Fifty Shades of Grey: Part 3

Like an UGG Boot for your soul. Except that you can actually wear it out of the house without the world’s silent judgement.





As the cold sets in, we cry a little. We eat a lot, we bunk and we ponder a lot – I, primarily over the bedraggled lengths of my hair that seems to have found its way to my shoulders and approaches the Point of No Return (that is, the tipping length that means you’re to grow it out – Paloma, I am completely lost, and require your saviour ASAP). For the time being, I find temporary solace in messily compiled and pseudo-European flyaway buns.

Buns and coats.

Outerwear has the power. A beautiful coat or jacket does seems to do so much more than your investment shoes or bag in the morning chill – can your Valentinos give you a bear hug? No. Can they give somebody else a bear hug? They would be better utilised in taking somebody’s eye out. And so we find that as much as shoes and bags provide you with the lethal stride and (pragmatic) self-confidence, there is no substitute for that coat – like an UGG Boot for your body soul. Except that you can actually wear it out of the house without the world’s silent judgement.

For Australia’s whiney and indecisive Winter (can you tell that I’m keen to get on a plane to sunnier places? Not long now…), my experiences say that anyone should own at least one of each of the following: one knee length coat with a collar wide enough to turn up and cover the back of your neck, one exceptional black leather jacket, one shorter coat or jacket with a lot of room for layering, and one slightly heavier blazer (possibly wool-blend or ponte). Mix, match and multiply as the mercury, sartorial tendencies and late night impulse buys require. For my dear bloglovers in New York or Antarctica, say, coats walk a slightly different formula by way of frostbite prevention and survival of the fittest, for which I would certainly recommend at least two happy coat colours or lighter leather jackets to distract from the dire imminence of poor circulation and attractive nose-side chaffing.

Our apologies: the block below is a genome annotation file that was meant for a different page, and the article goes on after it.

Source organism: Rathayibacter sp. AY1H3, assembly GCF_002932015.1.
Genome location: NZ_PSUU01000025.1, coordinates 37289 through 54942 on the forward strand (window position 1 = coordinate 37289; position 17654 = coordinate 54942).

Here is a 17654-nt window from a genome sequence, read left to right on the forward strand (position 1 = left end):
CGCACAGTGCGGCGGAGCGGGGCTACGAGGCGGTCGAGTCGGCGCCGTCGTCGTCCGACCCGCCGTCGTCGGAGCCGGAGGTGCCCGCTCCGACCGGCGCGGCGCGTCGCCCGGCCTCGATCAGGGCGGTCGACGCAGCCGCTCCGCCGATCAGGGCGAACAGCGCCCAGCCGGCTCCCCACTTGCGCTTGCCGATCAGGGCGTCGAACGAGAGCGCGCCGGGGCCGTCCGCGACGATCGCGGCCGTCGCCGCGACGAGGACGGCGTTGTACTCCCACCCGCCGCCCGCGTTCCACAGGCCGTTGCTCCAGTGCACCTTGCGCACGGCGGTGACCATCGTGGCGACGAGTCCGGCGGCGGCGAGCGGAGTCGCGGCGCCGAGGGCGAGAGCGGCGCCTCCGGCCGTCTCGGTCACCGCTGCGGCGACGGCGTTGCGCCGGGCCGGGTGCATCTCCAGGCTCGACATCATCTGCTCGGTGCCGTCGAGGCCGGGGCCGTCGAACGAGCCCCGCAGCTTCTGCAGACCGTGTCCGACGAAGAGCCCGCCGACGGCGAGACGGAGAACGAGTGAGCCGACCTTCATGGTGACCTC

Indeed, Darwin was a drab fellow.

Speaking of which, I should now get back to Public International Law so I don’t fail my exam tomorrow.

Always ideal.

Look 1: Stylestalker Cosmic Parka – Macgraw Ponti Stripe Flute Top – Nobody Denim Beau Jean in CURIO – SENSO Quincy II Boots – 3.1 Phillip Lim Pashli Messenger Bag from Shopbop

Look 2: Camilla & Marc Contemplate Coat from Another Love – YesStyle Leather Rider JacketAlex‘s Shirt – Camilla & Marc Box Leather Pant from Another Love – Windsor Smith Gillie Heels – Moo Eyewear Sunglasses

Look 3: SABA Coat – MANGO Wide-leg Jumpsuit

Look 4: TOPSHOP Geo-Ponte Blazer (similar HERE and HERE) – Oracle Collection Cuff

Fifty Shades of Grey: Part 1

Fifty Shades of Grey: Part 2

Photos shot on Nikon D600 and 85mm lens from digiDIRECT


Margaret Zhang 章凝 is an Australian-born-Chinese director, photographer, consultant and writer based between New York and Shanghai. Since establishing her website in 2009, Margaret has gone on to work with global brands including CHANEL, UNIQLO, Swarovski, YEEZY, Bulgari, Gucci, MATCHES, Under Armour, and Louis Vuitton in a wide range of capacities both in front of and behind the camera, while completing her Bachelor of Commerce/Bachelor of Laws at The University of Sydney. Margaret’s directing, photography, and styling has been employed by the likes of VOGUE, L’Officiel, Harper’s BAZAAR, NYLON, Marie Claire, GRAZIA and ELLE internationally. She has been listed in Forbes Asia’s 30Under30 and TimeOut’s 40Under40, and her work has been recognized as shaping the international fashion industry by the Business of Fashion BoF500 Index for the past four consecutive years. She went on to be the first Asian face to cover ELLE Australia. In 2016, she co-founded BACKGROUND, a global consultancy for which she specialises in Western-to-Chinese and Chinese-to-Western cultural bridging for a range of luxury, lifestyle, and brand initiatives. In 2017, she exhibited a series of 39 unseen photographic works as a solo show in Sydney, and premiered her first short film – a 15-minute exploration of her visceral relationship with classical music on both performance and abstract planes – to critical acclaim.

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